Someone training very frequently or doing a lot of resistance training would be at the top end of that range, 1.5-2g/kg. Someone training less frequently (2-3 times a week) and not doing much resistance training would be at the bottom end of the range, 1-1.5g/kg.

It’s worth noting that our actual protein requirements are controversial: scientists can’t agree on how much protein we really need, whether athletes require more than the general population, how much protein we can utilise at one sitting and so on. This is probably why the advice is so confusing. Anyway, the prescription given above is probably more than we really need, but won’t do any harm.

There are some people who swear by a much higher protein protocol. Lyle Macdonald, for example, recommends that strength/power athletes should aim for 1.5g of protein per pound of bodyweight per day (about 3.3 g/kg). However, there are studies that show that the body doesn’t use extra protein. Protein that is not used is simply excreted.

Nevertheless, there is evidence – both scientific and anecdotal – that:

“diets with reduced carbohydrates and increased levels of high quality protein are effective for weight loss. These diets appear to provide a metabolic advantage during restricted energy intake that targets increased loss of body fat while reducing loss of lean tissue and stabilizing regulations of blood glucose. Initial findings support use of dietary at levels above 1.5 g/kg during weight loss.”
– Protein Quantity and Quality at Levels above the RDA Improves Adult Weight Loss, Donald K. Layman, PhD (J Am Coll Nutr December 2004 vol. 23 no. suppl 6 631S-636S)

In other words, reducing carbohydrate and replacing it with protein seems to help us burn more fat. It is also known that eating protein burns much more energy than eating carbohydrate or fat (thermic effect of food).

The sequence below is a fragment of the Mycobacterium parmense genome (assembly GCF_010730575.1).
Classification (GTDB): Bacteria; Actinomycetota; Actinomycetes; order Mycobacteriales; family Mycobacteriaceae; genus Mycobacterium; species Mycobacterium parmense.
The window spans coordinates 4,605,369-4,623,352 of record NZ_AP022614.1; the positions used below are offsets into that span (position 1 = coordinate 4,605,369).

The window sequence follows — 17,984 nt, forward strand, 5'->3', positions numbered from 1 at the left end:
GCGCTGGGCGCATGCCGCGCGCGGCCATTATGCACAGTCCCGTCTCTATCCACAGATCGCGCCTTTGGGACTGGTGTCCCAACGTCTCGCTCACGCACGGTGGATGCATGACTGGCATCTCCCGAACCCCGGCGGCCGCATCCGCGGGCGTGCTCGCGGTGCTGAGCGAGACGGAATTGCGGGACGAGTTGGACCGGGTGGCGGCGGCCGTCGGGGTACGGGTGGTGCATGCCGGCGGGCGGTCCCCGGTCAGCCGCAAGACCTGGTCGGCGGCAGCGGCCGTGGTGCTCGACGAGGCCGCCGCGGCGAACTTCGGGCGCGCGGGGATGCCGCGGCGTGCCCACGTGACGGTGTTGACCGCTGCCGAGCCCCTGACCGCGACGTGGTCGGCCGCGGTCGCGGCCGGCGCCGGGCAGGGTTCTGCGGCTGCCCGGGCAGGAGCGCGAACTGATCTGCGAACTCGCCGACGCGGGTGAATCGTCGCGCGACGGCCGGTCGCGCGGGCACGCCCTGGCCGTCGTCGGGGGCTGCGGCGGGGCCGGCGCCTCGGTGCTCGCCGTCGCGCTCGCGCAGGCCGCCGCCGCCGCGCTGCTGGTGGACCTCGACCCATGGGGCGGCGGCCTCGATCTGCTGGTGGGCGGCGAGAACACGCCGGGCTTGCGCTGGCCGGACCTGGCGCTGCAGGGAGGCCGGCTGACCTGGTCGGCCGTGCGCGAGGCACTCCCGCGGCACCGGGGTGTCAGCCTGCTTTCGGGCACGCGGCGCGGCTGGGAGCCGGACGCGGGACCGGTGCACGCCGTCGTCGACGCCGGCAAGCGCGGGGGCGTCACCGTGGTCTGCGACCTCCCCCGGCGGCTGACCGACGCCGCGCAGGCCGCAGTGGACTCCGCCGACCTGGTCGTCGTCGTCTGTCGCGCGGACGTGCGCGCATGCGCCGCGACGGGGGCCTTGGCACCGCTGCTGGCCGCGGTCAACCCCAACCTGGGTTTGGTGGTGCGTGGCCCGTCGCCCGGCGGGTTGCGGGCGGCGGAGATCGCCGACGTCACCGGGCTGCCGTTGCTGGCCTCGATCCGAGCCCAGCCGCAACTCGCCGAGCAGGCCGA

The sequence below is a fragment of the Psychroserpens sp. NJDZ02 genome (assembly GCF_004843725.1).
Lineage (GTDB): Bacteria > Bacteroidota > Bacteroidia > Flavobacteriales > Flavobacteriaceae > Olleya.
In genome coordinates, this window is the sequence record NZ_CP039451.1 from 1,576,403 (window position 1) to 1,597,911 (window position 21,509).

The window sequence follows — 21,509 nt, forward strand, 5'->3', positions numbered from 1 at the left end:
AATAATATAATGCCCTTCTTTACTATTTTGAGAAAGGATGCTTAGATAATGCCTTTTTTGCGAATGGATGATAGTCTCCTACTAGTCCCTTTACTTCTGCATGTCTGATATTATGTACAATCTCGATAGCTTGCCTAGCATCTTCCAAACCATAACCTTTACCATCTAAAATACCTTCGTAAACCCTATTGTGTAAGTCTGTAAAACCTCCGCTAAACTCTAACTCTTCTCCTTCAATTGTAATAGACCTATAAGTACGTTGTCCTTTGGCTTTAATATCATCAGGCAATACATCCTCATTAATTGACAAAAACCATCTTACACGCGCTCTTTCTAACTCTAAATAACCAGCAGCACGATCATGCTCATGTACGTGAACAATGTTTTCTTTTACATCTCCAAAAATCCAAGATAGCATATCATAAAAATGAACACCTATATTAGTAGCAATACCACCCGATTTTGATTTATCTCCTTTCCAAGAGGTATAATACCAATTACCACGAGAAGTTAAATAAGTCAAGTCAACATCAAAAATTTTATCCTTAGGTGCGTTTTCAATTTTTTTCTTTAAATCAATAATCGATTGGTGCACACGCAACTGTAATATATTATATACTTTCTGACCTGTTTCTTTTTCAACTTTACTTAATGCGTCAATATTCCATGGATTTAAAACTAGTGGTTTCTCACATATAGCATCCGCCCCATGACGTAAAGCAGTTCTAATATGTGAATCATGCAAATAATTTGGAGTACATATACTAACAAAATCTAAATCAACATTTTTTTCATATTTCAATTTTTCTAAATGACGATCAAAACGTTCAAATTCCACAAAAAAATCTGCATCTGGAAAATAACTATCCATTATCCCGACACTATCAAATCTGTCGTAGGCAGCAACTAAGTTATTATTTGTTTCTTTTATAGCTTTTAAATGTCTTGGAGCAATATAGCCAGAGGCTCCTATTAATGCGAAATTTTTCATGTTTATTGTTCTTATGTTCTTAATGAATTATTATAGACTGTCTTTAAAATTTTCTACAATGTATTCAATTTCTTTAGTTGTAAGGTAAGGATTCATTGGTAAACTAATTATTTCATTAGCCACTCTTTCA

Any downside of protein shakes?

The main downside is that flavoured protein shakes contain sweeteners, additives and what-not. If you are concerned about sugar intake, you might prefer unflavoured protein powder. It doesn’t taste that bad, although you can mix it with something else if you like.

Some brands of protein powder also add in other things like caffeine or green tea extract for ‘fat burning’, or carbs (e.g. maltodextrin) for ‘bulking’. You may or may not want this in your protein, so check the ingredients. It is very possible to get just pure protein, especially if you shop online.

Other than unwanted additional ingredients, there’s nothing wrong with protein powder; it’s a simple enough product. Just be aware that it doesn’t contain the myriad other good things, such as vitamins and minerals, that ‘real food’ protein does, so your diet should still contain good protein sources.

So where does all that leave us?

The chances are that you can get all the protein you need from your diet, but protein shakes might be useful when lifestyle dictates that you can’t eat as well as you’d like.

If you are trying to lose fat or bodyweight, be aware that protein shakes contain calories just like anything else and need to be factored into the overall diet plan, not just added in willy-nilly. There is evidence that higher protein (and lower carbohydate) diets do help fat loss.

Most ordinary trainees, that is, people who are not professional athletes or bodybuilders, can make best use of shakes around training (particularly post training) or to replace the odd meal or snack when nutritious food is not available. For hardgainers (people who find it hard to put on muscle) trying to bulk, a couple of regular protein shakes a day can be a useful boost to daily calorie intake.

I trust you have enough information to make your decision. Personally I have used protein shakes on and off for a while and find them useful, especially when cutting or when I have a very busy work schedule. Real food still rules though!

More from Guberntrix

What should I eat?

The low-fat myth

Why muscle building should be your top priority whoever you are

Too many goals?

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    I still think whole milk is one of the best and cheapest ‘supps’ people can buy, especially for bulking.

    The amount of people who post on MH with a rubbish diet and workout, but want advice on supps and whether the latest Muscle and fitness Jay Cutler workout is for them is funny (nothing wrong with M+F though).

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    Very good point tentigers!

    I don’t drink milk as a post workout drink for various reasons including not liking the taste of milk on its own and not having access to a fridge at my gym. I did try chocolate milk but it has too much sugar for my liking. Hard to please, aren’t I?